You can go long periods without that shield, I looked for them on Tempo driveshafts back in the day and could find none on the supplied driveshafts. They didn't even list a part in the seal catalogs for them. Ford only at like $20 a pop and you guessed it, I ditched the part, the car still running now and some 20 years later. I also don't have the shields on at least 2 focus rear brake drums. More like a slinger, if you go underwater they will pass it instantly so not doing much good there. Mainly to keep dirt particles from the bearing seal itself.
 

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What kind of paint did you use Marde ? What should I ask for at the parts shop ?
It must be some better than average paint to withstand the temperature. It's a bit late for my drums ( all rusted now ) but I am willing to give them a good wire brushing and try it since I am about to change the rear bearings!
Thanks !
 

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Discussion Starter #7
Paint type is called "brake drum & caliper paint". Most car parts stores have it.
 

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Discussion Starter #8
...Guess I am a rolling test bed for Duralast drums. Also wish I had taken the new drums, pressed in new Timkens and had water seal carriers on both. Oh well, -Meh.
After less than a year, the rear drivers side brakes are now squeaking during many of my stops. I know I hit all the shoe contact points with plenty of grease, so it bums me out that I gotta pull the drum(s) off again, ugh. I got a funny feeling the Autozone (Chinese) bearing is failing again! When I did this last time, I used a new axle nut and did the torque properly.

If the bearing looks/feels bad, I will not use ANOTHER Autozone drum (bearing). Instead of getting a free replacement at Autozone again, I might (finally listen to myself) have a shop press in a reputable brand of bearing.

Maybe I will just go buy the bearings in advance, and find a shop ready to press em in, before I pull the drums off. Good idea. Thanks Marde, I appreciate the idea & your help.

This post is just me whining, sorry guys. I will post back after I get it opened up and let you know what happened. <end unnecessary rant>

$32 for ONE good bearing, uhg. Just called Autozone, they sell the same part# for $42 and said they might price match it. Update you later.
http://www.amazon.com/Timken-516007-Bearing/dp/B000BZ6W2E
 

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And why the part sellers use the cheap crap bearings in most of their replacement drums. I never buy a drum with a bearing in it, only best of the best bearings go in and waiting for when those lose their quality as well, it seems to be the norm now to sell crap in everything.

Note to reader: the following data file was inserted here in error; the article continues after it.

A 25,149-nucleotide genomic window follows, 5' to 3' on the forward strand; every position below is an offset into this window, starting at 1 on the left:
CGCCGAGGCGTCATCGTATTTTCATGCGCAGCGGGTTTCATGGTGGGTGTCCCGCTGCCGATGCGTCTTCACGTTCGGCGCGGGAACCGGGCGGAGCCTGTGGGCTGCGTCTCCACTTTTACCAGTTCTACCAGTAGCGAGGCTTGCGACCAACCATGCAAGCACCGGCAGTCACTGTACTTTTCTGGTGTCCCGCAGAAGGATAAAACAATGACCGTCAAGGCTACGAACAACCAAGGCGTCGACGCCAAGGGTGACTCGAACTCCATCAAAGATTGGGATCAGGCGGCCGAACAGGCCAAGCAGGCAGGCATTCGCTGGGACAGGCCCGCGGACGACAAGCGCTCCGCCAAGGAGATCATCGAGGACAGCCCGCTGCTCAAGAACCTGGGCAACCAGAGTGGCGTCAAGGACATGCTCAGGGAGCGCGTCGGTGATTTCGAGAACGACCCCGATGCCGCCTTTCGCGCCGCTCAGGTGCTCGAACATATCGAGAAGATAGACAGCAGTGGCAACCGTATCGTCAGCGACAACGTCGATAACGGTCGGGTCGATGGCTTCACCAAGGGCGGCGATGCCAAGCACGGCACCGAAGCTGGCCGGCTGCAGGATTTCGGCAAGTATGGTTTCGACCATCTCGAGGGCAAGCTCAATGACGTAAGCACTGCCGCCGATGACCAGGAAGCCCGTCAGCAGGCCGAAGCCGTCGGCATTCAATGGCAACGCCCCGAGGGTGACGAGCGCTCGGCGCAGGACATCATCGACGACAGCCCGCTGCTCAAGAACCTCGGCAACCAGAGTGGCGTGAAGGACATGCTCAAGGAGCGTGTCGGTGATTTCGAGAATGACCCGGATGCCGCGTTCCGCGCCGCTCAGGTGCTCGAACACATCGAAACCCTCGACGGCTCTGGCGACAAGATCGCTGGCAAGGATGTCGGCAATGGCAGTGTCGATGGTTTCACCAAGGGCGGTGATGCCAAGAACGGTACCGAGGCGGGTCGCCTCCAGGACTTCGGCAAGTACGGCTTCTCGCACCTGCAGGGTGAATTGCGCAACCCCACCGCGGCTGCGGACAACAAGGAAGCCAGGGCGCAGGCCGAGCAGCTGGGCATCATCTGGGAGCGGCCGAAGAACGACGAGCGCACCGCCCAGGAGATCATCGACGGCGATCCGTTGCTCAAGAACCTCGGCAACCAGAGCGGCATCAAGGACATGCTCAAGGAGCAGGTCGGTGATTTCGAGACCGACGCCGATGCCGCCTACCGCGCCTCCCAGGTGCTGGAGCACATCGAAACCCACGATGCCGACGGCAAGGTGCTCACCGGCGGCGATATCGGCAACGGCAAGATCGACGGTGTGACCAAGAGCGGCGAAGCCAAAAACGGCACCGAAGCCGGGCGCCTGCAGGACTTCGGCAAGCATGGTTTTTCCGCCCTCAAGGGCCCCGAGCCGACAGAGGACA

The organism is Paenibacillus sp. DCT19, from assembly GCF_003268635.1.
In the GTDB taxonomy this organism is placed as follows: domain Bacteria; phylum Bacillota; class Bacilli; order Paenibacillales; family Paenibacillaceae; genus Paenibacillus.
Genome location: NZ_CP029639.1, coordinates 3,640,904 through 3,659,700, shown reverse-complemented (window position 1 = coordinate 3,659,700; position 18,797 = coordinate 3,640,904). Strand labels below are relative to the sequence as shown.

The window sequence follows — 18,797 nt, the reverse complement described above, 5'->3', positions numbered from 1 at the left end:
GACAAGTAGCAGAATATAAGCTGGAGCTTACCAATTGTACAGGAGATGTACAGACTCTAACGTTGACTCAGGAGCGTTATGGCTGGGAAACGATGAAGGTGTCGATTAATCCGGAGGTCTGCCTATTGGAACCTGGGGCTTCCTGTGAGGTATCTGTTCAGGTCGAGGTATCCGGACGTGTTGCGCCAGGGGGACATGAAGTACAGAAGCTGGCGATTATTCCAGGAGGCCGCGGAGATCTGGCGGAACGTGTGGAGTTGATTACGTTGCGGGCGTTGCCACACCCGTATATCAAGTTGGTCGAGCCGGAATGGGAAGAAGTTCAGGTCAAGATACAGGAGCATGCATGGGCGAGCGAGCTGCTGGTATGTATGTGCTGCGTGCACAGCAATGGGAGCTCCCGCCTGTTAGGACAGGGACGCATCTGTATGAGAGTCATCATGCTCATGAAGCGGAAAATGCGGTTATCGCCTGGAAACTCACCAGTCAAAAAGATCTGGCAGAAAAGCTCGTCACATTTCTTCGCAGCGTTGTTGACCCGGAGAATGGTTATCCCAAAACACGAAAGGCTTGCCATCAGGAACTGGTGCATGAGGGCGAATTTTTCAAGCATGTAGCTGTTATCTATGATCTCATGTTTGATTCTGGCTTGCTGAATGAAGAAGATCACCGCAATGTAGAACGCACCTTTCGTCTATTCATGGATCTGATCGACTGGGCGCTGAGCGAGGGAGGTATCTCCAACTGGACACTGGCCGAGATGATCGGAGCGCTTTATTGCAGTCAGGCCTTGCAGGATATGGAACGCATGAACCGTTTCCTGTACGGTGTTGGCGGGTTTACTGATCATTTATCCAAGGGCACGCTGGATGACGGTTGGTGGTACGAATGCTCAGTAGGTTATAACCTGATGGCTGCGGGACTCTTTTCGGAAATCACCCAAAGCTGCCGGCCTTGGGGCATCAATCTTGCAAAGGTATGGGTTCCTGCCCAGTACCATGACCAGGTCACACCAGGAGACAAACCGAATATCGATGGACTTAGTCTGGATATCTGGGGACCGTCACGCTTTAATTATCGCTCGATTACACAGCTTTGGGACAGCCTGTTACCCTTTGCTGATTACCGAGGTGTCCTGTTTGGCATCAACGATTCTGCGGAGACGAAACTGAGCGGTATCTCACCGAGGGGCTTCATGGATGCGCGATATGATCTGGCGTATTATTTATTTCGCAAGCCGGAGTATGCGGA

I never got drum brake squeaking to stop permanently using grease on the contact points, the noise comes back at varying time but always before one year. Best thing I did was knocking off the corner on the end of the shoes, that pretty much stopped 100% of it. They may do it for only a second if car has sat in rainy weather for a week (rusty drum), but one good stop and then noise stays gone again.

The pads move forward with car in slow roll traffic, then they snap back and do it again over and over. All at a thousand times a second or so. It turns into the squeal and magnified by the backing plate which is too thin and rings like a bell. Why greasing the contact points stop it, but it's back as soon as they wipe dry again. The right angle corner of the LEADING end of shoe digs in to do the creep, knock that corner way off with a shallow angle like new wave disc pads have and the pad cannot dig in enough to move forward. One end only, top of front shoe and bottom of back.

Both my cars squealed and once done on the exact same shoes that were making the noise have not done it since.
 

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Discussion Starter #10
Best thing I did was knocking off the corner on the end of the shoes, that pretty much stopped 100% of it.

...

The right angle corner of the LEADING end of shoe digs in to do the creep, knock that corner way off with a shallow angle like new wave disc pads have and the pad cannot dig in enough to move forward. One end only, top of front shoe and bottom of back.

...

Both my cars squealed and once done on the exact same shoes that were making the noise have not done it since.
Thanks for the feedback. I'm gunna tear into it within the next week and will post-back what I find.

The new pads had tapered edges on the leading and trailing edges a tiny bit (IIRC). The tapered edges were still kinda sharp, so I (only) hit them with some sand-paper prior to install. When I rework the drum(s) I might hit those edges and add some more tapering using a die-grinder or similar.

This thread talked about installing 2 different drums, each with the same part number; one I liked; one I did not like. The one I did not like was an older stock item in the Autozone system-> this one is also no longer available (in Arizona) and is also the one that is squeaking. I have a feeling I got the last of a bad batch, and the newer type (shown in pics above from last year) might be better/more reliable than the old batch... wishful thinking huh?

I might give another new Duralast drum one more chance after-all...
If that old-batch bearing looks/feels bad, I might get the "free" drum replacement with a new-batch drum... and then I will have a matching set of drums, each with the water seal carrier.